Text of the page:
Appellation or Brand?

Back in March I was party to a very interesting discussion among the wine trade which was trying to determine if France’s wine future lay in brands or in its system of ‘appellations’. I wrote about it here.

Now I think the case is pretty clear cut when it comes to famous names, such as Champagne, Chablis and Chateauneuf-du-Pape to name but a few. Those names roll of the tongue easily and almost act like brands in their own right. With some of the lesser-known appellations it may not be so straightforward. Sometimes I feel France’s strength, it’s appellation system, is also its weakness. It is difficult to understand, complex and full of names that give little clue as to what the wine will taste like to the average consumer. And, although it has been getting better, a distinct lack of information on a back label is making the purchase of a bottle a bit of a gamble. Granted, the internet is helping to provide additional information and many people still read the words ‘Appellation Controlée’ on the label and feel reassured the wine will be of good quality. But unless you know the style of the wine from a particular appellation, will you know what it tastes like and more importantly, are you going to like it?

1753 Campuget – Costieres de Nimes 2009

It may be a bit random but I picked up a wine from the lesser known Costieres de Nimes, an appellation that came into being just over 20 years ago and falls somewhere between the Languedoc and the Rhone Valley. Since 2004 it aligns itself with the Rhone Valley to which it owes much of its style. Similar stony soils and Syrah and Grenache as its main grapes means you can compare it to Cotes du Rhone. A look at Chateau Campuget’s website shows they market themselves as part of the Rhone Valley ‘brand’, probably because the Rhone Valley is better known internationally. Shame about that sound file that ‘welcomes’ you to the site. My French isn’t great so it becomes a bit annoying. I would also have wanted a bit more information on the specific wine, my main reason to visit the site. The back label tells me the name ‘1753’ refers to the date on the earliest document found at the Chateau. Nice, but what did the document say? Anyway, the wine is really rather good. Lots of blackberry and plummy flavours and dark chocolate. It gives the wine a nice richness, not too dry, which means you could drink this on its own but it would be much better with a nice meaty stew, which is exactly what I’ll be having tonight.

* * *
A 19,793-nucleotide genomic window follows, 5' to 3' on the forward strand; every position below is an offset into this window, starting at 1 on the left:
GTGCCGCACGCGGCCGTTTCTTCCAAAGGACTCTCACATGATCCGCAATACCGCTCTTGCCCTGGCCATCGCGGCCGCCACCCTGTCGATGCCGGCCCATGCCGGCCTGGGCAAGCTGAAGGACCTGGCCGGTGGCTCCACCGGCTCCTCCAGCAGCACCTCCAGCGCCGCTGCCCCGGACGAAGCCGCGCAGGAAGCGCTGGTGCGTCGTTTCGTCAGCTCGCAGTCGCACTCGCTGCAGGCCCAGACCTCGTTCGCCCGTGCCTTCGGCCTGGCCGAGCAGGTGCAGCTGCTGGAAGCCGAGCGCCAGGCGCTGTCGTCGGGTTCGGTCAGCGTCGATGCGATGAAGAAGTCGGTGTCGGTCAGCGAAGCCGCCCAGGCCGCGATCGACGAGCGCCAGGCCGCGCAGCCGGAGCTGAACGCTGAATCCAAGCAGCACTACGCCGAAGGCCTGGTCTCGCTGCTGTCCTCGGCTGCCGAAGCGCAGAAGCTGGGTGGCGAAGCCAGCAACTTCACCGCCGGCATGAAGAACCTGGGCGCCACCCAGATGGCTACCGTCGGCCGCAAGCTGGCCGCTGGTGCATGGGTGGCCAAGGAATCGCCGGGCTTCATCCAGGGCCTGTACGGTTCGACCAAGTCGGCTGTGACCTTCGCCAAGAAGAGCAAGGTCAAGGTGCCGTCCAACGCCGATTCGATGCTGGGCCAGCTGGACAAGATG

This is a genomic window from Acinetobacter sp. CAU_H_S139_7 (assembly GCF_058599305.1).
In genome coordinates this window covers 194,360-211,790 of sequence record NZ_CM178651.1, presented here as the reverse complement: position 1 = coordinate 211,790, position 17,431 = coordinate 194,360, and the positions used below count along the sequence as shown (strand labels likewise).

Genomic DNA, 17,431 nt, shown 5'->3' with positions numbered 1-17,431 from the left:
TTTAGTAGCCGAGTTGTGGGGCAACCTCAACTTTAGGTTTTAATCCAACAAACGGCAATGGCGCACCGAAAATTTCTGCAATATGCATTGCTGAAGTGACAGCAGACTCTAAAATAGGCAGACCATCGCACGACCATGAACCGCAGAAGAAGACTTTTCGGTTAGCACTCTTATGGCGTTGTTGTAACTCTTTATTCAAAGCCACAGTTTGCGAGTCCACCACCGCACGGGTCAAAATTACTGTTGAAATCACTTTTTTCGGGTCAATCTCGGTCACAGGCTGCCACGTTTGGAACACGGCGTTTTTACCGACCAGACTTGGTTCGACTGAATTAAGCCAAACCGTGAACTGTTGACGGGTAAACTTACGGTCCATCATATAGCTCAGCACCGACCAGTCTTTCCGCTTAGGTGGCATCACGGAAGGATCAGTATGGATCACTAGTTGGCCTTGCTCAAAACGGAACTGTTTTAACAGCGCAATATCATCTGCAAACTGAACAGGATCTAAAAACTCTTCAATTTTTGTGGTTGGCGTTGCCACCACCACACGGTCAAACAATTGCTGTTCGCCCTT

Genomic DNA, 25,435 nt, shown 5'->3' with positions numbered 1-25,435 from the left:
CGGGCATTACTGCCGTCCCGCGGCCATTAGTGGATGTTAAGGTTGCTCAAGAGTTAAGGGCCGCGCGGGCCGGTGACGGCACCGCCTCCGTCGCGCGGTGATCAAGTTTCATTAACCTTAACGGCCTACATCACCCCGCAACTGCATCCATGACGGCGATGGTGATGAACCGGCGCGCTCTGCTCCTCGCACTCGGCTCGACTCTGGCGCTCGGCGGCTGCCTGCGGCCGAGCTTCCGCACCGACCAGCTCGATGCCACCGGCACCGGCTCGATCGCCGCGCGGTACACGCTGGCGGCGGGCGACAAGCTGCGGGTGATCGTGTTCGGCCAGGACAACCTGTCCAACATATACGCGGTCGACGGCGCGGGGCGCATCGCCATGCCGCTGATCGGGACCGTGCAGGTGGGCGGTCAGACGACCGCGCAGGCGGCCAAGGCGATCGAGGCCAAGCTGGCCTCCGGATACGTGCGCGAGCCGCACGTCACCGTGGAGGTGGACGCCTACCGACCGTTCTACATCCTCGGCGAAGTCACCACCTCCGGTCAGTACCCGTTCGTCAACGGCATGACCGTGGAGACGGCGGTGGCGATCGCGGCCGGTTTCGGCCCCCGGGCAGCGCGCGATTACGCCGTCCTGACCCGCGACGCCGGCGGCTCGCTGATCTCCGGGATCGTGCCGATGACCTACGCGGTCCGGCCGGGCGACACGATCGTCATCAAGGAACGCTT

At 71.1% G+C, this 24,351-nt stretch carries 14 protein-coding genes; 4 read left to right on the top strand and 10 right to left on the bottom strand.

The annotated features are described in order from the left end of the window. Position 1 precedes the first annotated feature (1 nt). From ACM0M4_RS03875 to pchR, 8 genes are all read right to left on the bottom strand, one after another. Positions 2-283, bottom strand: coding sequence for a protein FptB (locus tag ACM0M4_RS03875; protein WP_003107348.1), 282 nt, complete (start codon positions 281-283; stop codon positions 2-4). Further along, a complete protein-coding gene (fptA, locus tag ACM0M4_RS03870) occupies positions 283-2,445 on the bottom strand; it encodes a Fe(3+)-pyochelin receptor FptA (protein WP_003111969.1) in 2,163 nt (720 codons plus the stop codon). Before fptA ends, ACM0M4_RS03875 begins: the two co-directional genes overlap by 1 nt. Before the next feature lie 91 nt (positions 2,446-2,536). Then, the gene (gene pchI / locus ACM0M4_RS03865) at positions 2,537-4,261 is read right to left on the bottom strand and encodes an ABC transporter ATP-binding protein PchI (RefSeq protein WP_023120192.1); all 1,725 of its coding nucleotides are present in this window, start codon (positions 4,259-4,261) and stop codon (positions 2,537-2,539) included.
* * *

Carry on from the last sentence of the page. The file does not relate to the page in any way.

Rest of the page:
Malbrontes – Malbec and What?

A red wine made with white grapes. Sounds unlikely? White grapes have long been used as part of red wine production. It may be pretty obvious that to make a red wine you need the colour from the red grape skins but there is nothing stopping you from adding a little white too. This used to be common practice in Chianti but the choice of grapes impacted the quality so the practice is no longer so common. In the Rhone valley in France the white grape Viognier is often added to Syrah to make the famous wines from Côte Rôtie. In Australia they even make a point of it and put the blend on the label and I’ve heard of many wine producers who experiment with different ways of introducing white grapes into their red wines. One Australian producer put some of his Shiraz into a barrel that had formerly held Chardonnay. He left the fine lees (deposit) in the barrel and the result was an added richness and creaminess to the Shiraz.

It is important to state that this is not about blending red and white wine together, that would mean ending up with a rosé or very light red. Making a red wine this way means you have to ferment the red and white grapes together. The idea is to get plenty of colour and extraction during the fermentation, but combined with a lightness and freshness from the white grapes. Malbrontes is just such a wine even though it does sound more like a long-forgotten character from Jurassic Park. It combines in more than name two of Argentina’s best known grapes. The fragrant Torrontés adds a fresh and floral element to the juicy, rich spiciness of the Malbec. I was sceptical at first but this wine quickly won me over. It has the chunky blackberry fruit from the Malbec but the Torrontés makes the whole thing seem fresher and softer and it’s seriously easy-drinking. You can even chill it down slightly and make it a perfect partner to a barbecue.

Wine Searcher gives an up to date list of where you can get this wine.